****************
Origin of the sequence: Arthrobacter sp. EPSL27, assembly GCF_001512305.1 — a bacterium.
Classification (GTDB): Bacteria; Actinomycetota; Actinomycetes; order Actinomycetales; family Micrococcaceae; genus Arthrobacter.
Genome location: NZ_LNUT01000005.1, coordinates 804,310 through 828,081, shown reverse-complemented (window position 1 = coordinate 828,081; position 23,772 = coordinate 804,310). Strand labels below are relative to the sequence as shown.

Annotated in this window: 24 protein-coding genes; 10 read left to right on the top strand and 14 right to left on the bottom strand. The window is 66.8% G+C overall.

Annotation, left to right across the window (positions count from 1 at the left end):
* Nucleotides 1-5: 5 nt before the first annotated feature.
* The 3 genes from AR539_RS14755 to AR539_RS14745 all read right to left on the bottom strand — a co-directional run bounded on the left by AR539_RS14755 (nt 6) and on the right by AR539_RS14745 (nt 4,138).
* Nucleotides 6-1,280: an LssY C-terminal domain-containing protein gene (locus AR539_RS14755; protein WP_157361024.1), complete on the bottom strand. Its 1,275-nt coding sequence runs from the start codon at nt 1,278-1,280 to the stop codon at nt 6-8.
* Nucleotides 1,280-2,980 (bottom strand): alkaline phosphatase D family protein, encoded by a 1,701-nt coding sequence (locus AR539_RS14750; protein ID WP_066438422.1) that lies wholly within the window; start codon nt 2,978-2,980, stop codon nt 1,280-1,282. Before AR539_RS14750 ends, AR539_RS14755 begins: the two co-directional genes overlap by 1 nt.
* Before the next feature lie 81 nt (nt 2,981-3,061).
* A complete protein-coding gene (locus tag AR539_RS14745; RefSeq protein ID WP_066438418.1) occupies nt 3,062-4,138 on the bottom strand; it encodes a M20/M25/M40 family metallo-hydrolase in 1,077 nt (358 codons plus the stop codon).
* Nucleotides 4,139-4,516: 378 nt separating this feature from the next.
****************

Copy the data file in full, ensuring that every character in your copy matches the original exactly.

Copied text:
Origin of the sequence: Arthrobacter sp. EPSL27, assembly GCF_001512305.1 — a bacterium.
Classification (GTDB): Bacteria; Actinomycetota; Actinomycetes; order Actinomycetales; family Micrococcaceae; genus Arthrobacter.
Genome location: NZ_LNUT01000005.1, coordinates 804,310 through 828,081, shown reverse-complemented (window position 1 = coordinate 828,081; position 23,772 = coordinate 804,310). Strand labels below are relative to the sequence as shown.

Annotated in this window: 24 protein-coding genes; 10 read left to right on the top strand and 14 right to left on the bottom strand. The window is 66.8% G+C overall.

Annotation, left to right across the window (positions count from 1 at the left end):
* Nucleotides 1-5: 5 nt before the first annotated feature.
* The 3 genes from AR539_RS14755 to AR539_RS14745 all read right to left on the bottom strand — a co-directional run bounded on the left by AR539_RS14755 (nt 6) and on the right by AR539_RS14745 (nt 4,138).
* Nucleotides 6-1,280: an LssY C-terminal domain-containing protein gene (locus AR539_RS14755; protein WP_157361024.1), complete on the bottom strand. Its 1,275-nt coding sequence runs from the start codon at nt 1,278-1,280 to the stop codon at nt 6-8.
* Nucleotides 1,280-2,980 (bottom strand): alkaline phosphatase D family protein, encoded by a 1,701-nt coding sequence (locus AR539_RS14750; protein ID WP_066438422.1) that lies wholly within the window; start codon nt 2,978-2,980, stop codon nt 1,280-1,282. Before AR539_RS14750 ends, AR539_RS14755 begins: the two co-directional genes overlap by 1 nt.
* Before the next feature lie 81 nt (nt 2,981-3,061).
* A complete protein-coding gene (locus tag AR539_RS14745; RefSeq protein ID WP_066438418.1) occupies nt 3,062-4,138 on the bottom strand; it encodes a M20/M25/M40 family metallo-hydrolase in 1,077 nt (358 codons plus the stop codon).
* Nucleotides 4,139-4,516: 378 nt separating this feature from the next.